how to squat the sophisticated way(part un)

The Sophisticated Way To...

All right my lovelies. My grounding principle is, as this blog’s name reflects, sophistication. Combining experience and practical values to subtly reflect wisdom and good taste. The original Renaissance Man himself, Leonardo DaVinci is often credited with musing that “simplicity is the ultimate sophistication.” I believe this to be true, not only in style, but in the gym. 

This is the premier post of an on-going series (“The Sophisticated Way To…”) on how to improve, polish and refine some of your favorite exercises— and really take these seemingly simple, foundational skills to the next level. We’ll take these simple and timeless exercises and elevate—SOPHISTICATE—them.

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So let's get this series started with a discussion on one of my favorite strength exercises- the squat. 

Why Should You Improve Your Technique

So why should you improve your squat? Why do we need to break out something that seems so common-place and self-explanatory? Well, to improve your results of course!

We squat heavy for many reasons. It's a big chain, total-body lift that can help you get stronger, lose weight, feel better, and most importantly #getabutt. 

And yes, glute size is at the top of my priority list. I'm obviously the slightest bit biased when it comes to butts. But just ask the Oxford researchers who correlated a bigger butt with longer life expectancy. 

ANYWAY, If you can squat better, you can get those better results you want(including a longer life!) without changing a thing about your current program. Unless that is, that your squat gets so much prettier and easier with all the extra attention, that you have to pick up heavier weights. There's levels to this sophistication thing, people. And I happen to know a thing or two about leveling up your glute sophistication....

trust me.... photo by @ohrangutang

trust me.... photo by @ohrangutang

Squat to the Depth You Can Be Successful

Squat depth is a prime consideration, something you should plan out specifically, before you even think about picking up a weight. You do not need to squat to, what we call, "ass to grass" in the business. Yes, it sounds quite badass, but there's a very likely chance that dropping it like it's hot is only available to you in the club(*it is significantly easier to squat lower in heels). And squatting too low when your body cannot stabilize itself and keep integrity in the joints, can do more harm than good. You'll also likely still have a pancake butt. And eventually ache-y joints. So let's not do that!

You can easily find your perfect squat depth by getting into something like a squat-like position, only on your back down on the floor. Pull your knees in towards your chest, keeping your spine flat to the ground. That's where you can squat to. Check it out here....

don't be that girl on the bottom!

don't be that girl on the bottom!

Brace Yourself With Your Breath

So I already mentioned how important keeping integrity in the joints is when you squat. Bracing through your midsection helps keep some of that integrity. It helps create stability in your spine, and specifically important to most ladies, stability through the lower back. And that's important to not only keep you out of pain, but to limit the movement to the hips. I'll say it simply...You do not want to move through the lower back on a squat. When you do so, you increase the chance of compressing the joints of your spine together(while under load!) and well, that's pretty obviously a bad thing.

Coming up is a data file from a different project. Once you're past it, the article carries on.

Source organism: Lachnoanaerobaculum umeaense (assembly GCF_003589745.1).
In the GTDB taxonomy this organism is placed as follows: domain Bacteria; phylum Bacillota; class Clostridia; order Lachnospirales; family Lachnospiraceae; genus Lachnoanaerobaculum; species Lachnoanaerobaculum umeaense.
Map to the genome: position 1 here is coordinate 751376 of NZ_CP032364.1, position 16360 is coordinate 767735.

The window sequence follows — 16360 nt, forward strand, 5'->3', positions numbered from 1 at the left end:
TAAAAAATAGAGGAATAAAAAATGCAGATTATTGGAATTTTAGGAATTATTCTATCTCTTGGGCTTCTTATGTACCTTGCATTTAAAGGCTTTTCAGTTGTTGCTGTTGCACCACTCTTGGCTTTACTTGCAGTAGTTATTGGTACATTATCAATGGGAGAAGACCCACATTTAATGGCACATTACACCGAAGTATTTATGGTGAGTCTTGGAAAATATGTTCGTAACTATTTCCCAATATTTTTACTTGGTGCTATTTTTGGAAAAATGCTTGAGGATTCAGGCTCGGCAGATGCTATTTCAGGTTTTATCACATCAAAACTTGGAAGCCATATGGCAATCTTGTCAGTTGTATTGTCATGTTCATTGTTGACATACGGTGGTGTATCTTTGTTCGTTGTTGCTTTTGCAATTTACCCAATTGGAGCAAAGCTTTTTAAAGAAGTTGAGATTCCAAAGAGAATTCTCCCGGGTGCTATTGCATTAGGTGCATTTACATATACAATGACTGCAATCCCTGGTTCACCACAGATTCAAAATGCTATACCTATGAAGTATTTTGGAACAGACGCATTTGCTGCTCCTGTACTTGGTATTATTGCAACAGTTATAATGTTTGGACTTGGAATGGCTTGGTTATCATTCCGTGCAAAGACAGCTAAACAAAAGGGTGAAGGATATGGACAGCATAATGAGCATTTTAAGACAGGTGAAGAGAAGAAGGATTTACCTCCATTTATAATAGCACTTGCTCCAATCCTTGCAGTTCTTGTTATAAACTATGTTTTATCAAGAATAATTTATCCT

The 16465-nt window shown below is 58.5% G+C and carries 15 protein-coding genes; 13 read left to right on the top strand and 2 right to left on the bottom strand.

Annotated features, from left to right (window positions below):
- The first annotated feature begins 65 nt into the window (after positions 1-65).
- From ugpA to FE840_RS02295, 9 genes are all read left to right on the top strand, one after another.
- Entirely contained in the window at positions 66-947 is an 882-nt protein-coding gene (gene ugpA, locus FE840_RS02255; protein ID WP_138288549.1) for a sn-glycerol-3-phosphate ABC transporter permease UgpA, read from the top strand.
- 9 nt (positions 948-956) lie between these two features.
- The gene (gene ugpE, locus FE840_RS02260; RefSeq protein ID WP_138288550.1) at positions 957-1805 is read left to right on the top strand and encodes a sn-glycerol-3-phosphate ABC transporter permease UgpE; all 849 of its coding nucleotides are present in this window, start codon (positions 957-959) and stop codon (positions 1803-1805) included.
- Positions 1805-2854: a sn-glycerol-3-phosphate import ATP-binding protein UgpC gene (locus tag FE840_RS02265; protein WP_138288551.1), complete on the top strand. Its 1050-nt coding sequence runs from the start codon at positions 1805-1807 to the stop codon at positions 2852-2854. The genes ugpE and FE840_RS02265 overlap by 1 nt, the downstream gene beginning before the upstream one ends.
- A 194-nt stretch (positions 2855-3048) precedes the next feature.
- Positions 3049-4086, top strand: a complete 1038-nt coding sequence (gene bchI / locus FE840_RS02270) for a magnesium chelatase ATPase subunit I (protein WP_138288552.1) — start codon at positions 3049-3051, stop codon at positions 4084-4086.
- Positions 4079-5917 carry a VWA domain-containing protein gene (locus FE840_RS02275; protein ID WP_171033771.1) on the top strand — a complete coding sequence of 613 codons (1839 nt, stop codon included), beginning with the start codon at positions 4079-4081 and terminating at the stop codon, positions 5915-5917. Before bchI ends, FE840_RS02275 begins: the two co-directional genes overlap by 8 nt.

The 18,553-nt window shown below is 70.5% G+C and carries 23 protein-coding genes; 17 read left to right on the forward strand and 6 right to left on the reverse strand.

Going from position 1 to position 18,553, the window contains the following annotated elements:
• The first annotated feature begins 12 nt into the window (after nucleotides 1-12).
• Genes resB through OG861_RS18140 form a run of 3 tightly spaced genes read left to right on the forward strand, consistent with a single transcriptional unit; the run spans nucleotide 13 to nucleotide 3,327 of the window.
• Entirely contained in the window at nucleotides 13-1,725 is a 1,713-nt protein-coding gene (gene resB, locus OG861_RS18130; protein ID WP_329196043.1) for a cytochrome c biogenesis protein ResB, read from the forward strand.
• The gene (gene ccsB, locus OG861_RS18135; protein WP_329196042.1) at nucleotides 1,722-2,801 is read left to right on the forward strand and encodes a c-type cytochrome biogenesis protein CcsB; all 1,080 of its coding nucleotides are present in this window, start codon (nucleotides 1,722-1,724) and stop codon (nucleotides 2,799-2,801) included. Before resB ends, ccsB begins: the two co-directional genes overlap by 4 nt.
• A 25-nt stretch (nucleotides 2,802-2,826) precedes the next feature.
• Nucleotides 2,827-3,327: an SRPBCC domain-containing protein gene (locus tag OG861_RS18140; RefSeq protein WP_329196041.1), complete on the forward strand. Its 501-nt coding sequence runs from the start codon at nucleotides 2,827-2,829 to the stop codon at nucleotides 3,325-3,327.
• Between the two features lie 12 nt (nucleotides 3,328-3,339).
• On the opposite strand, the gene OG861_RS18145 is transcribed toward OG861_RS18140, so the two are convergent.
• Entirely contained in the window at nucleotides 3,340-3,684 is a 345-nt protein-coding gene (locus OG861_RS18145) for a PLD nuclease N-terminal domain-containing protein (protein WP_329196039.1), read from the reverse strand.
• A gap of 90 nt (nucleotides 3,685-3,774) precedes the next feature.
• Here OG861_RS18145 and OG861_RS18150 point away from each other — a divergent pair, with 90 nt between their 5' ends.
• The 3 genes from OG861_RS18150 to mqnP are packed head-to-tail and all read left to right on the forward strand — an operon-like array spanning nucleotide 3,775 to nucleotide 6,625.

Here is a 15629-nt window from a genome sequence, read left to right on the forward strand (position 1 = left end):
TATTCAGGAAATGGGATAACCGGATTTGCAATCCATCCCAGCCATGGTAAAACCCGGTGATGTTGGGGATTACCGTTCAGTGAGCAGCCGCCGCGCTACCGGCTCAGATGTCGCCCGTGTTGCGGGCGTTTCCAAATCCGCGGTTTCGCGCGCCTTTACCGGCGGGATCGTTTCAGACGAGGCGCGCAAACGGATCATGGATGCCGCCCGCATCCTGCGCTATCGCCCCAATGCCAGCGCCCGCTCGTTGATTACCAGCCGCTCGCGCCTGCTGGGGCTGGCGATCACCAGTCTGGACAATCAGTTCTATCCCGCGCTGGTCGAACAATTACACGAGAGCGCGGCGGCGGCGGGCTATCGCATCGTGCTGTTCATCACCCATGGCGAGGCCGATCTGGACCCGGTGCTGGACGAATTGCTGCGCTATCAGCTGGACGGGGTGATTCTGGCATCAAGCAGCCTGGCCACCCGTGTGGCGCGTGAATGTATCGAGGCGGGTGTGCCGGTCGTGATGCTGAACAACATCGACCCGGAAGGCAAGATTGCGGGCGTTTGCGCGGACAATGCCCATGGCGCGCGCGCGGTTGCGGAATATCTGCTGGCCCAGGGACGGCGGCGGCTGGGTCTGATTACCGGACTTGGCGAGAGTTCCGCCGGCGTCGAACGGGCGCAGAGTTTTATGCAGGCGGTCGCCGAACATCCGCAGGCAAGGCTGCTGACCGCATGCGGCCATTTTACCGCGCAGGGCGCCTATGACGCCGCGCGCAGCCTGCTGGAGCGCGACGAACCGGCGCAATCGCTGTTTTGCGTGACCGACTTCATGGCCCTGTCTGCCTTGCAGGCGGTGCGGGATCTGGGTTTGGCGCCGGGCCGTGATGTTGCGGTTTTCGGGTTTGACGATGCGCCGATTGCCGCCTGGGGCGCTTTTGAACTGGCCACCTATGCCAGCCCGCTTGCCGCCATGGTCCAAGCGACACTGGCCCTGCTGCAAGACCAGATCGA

When you squat, you want to maintain the length in your spine. And you want to engage your abs to help you do so. I always say the only real 8-minute 6-pack abs workout is a quick and heavy squat session. 

You can easily chase down that chiseled midsection and brace yourself by creating a sort of pressure cooker with your trunk. Take an inhale and try to use that breath to push your sides out. Now, when you exhale and continue to breathe, don't lose that pressure on your sides. That's how you quite literally brace yourself to squat some heavy weight. Check it out here....

how to brace in a squat

Pull Everything Apart

Another way you can keep integrity in the joints during a squat, is to create more stability in the hips. You don't want to crunch your spine up and you certainly don't want to jam up your hips either. 

 This one is great too, because even before you begin to descend to your desired squat depth, you'll feel the outsides of your hips and your glutes fire up. That's what you're trying to train, right?

The cue is simple. Pull everything on your lower body apart. I like to start with the floor and work my way up. I pull the floor apart, spinning the balls of my feet away from each other(they don't actually move though. We're just talking shearing force). I pull my knees apart, pushing them out as wide as I can. And I pull my hips apart, as if I'm stuck in a wet pair of jeans and I'm trying to make more space. Feel that lower body fire! Check it out here....

how to pull everything apart in a squat

Squat Heavier

Any one of these tips could quickly add another 20+ pounds to your squat if you're not regularly practicing the technique already. And squatting heavier for less reps serves many of our fitness goals like fat-loss and strength-gain, without adding that dreaded bulk you might be afraid of. Except of course, to your backside. #getabutt #sophisticatedstrength

Check out Periscope for live videos on the cues each week! Bonus... I will also try to answer all of your questions, about squatting!